Thursday, June 14, 2012
This story from today's New York Times discusses how Justice Scalia's quip about "broccoli" during oral argument in the Obamacare case has become a powerful metaphor that crystallizes for the public in simple terms abstruse arguments about government overreaching.
What does broccoli have to do with health insurance?
Until recently, nothing. But now, perhaps a lot.
Broccoli, of all things, came up in the Supreme Court during arguments over the constitutionality of the Obama administration’s health care legislation. If Congress can require Americans to buy health insurance, Justice Antonin Scalia asked, could it force people to buy just about anything — including a green vegetable that many find distasteful?
“Everybody has to buy food sooner or later,” he said. “Therefore, you can make people buy broccoli.”
Since then broccoli has captured the public imagination and become the defining symbol for what may be the most important Supreme Court ruling in decades, one that is expected any day and could narrow the established limits of federal power and even overturn the legal underpinnings of the New Deal.
If the court strikes down the health care law — which many constitutional experts on both the right and left long doubted it would do — many lawyers say they believe one reason may be the role of broccoli in shaping the debate.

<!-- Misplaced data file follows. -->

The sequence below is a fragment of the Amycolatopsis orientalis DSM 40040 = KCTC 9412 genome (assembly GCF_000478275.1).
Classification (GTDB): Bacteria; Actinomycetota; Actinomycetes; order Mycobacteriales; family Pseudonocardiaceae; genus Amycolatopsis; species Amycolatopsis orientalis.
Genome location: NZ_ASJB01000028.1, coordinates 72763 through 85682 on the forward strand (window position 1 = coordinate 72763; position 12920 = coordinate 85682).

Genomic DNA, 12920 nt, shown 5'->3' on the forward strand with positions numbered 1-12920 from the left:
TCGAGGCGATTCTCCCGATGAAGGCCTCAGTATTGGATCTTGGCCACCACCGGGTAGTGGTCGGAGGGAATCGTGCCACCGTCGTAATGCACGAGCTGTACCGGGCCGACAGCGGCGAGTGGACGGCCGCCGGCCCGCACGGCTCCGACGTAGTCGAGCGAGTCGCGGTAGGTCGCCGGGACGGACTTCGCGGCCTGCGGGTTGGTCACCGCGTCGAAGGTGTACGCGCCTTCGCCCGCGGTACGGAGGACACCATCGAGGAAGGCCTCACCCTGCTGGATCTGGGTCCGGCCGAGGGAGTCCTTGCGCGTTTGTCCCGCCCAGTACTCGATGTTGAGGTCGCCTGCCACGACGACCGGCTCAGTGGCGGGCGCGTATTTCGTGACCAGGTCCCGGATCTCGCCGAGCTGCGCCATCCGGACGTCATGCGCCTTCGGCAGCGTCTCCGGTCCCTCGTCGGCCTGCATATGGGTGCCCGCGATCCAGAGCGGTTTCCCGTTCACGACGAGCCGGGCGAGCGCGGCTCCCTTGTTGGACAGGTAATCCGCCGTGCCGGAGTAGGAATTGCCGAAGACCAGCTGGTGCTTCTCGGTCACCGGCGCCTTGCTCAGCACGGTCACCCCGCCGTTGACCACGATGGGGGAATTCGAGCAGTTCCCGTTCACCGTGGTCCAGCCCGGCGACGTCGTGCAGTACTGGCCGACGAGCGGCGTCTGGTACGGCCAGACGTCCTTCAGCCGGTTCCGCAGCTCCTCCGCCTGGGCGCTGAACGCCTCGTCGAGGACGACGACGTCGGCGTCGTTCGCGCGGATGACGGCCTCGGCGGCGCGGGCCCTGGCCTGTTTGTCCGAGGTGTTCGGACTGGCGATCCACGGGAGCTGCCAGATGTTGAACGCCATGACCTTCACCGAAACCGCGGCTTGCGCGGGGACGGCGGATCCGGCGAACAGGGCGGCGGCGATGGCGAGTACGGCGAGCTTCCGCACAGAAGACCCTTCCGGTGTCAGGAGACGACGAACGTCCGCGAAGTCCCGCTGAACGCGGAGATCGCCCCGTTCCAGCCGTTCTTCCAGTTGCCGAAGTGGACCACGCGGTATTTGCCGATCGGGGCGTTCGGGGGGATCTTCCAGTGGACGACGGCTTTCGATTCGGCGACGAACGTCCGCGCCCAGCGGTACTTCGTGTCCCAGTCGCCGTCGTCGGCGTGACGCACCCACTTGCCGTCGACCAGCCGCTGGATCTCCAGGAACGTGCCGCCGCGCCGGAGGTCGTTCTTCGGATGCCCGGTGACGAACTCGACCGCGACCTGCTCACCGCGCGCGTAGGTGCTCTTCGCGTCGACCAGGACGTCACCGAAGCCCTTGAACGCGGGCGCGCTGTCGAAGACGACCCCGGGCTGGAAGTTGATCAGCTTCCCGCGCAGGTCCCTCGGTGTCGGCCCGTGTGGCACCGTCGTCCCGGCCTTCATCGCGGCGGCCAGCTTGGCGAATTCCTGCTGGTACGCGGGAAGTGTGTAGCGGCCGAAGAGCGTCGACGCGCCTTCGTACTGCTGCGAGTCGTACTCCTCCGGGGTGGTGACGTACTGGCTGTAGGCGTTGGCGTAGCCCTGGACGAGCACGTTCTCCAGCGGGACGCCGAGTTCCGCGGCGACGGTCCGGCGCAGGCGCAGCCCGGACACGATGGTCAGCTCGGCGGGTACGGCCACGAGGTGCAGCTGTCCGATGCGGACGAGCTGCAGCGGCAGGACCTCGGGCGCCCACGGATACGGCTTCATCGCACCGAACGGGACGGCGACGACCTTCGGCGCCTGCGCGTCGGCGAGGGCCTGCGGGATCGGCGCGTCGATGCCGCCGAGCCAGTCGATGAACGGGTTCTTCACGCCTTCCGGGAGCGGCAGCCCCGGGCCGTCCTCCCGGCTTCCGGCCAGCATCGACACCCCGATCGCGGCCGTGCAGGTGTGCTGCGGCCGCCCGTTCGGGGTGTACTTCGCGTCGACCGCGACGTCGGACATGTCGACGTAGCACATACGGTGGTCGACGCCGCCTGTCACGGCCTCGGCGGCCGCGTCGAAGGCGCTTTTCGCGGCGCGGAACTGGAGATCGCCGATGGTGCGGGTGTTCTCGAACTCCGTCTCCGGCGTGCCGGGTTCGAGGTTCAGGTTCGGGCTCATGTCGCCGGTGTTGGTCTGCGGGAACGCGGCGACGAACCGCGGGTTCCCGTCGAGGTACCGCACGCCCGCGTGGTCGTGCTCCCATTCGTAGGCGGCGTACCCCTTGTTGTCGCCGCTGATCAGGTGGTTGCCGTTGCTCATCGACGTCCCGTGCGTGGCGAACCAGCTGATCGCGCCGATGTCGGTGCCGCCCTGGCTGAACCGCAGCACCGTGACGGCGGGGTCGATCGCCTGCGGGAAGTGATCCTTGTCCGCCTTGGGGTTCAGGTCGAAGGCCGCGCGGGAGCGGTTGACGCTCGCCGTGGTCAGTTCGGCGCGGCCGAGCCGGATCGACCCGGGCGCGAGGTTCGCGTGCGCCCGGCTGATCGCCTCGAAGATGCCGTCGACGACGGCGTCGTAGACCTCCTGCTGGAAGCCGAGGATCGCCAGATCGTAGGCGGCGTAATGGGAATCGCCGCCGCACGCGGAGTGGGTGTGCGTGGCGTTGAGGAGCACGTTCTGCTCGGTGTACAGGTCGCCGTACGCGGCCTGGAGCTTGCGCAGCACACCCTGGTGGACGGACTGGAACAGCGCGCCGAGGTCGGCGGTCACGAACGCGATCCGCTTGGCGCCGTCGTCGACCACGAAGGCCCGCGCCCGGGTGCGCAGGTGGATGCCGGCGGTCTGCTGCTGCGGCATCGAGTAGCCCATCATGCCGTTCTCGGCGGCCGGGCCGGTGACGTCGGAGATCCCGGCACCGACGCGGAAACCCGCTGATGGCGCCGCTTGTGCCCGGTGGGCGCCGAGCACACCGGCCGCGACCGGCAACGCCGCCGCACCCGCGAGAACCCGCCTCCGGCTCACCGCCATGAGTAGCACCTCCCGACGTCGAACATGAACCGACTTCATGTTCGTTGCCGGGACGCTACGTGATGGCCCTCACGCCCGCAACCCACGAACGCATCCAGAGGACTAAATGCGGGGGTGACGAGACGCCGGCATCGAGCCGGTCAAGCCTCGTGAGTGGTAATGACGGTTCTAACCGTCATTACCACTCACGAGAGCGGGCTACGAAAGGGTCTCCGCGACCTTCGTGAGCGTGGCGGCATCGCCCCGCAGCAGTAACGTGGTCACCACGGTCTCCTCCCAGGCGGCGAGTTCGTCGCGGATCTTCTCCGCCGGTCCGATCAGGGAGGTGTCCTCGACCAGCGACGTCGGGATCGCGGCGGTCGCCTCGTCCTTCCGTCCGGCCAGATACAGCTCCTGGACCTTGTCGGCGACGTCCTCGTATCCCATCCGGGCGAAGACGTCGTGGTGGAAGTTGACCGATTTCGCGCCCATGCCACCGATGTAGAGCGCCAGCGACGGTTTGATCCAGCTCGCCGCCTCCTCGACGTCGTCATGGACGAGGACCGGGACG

It turns out that broccoli did not spring from the mind of Justice Scalia. The vegetable trail leads backward through conservative media and pundits. Before reaching the Supreme Court, vegetables were cited by a federal judge in Florida with a libertarian streak; in an Internet video financed by libertarian and ultraconservative backers; at a Congressional hearing by a Republican senator; and an op-ed column by David B. Rivkin Jr., a libertarian lawyer whose family emigrated from the former Soviet Union when he was 10.
Even those who reject the broccoli argument appreciate its simplicity. Whatever the Supreme Court rules, Mr. Rivkin and his libertarian allies have turned the decision into a cliffhanger that few thought possible.
“I have some grudging admiration for them,” said Akhil Amar, a professor of law and political science at Yale and author of a book on the Constitution. “All the more so because it’s such a bad argument. They have been politically brilliant. They needed a simplistic metaphor, and in broccoli they got it.”
To learn more about the origin of this carefully calibrated metaphor, click here.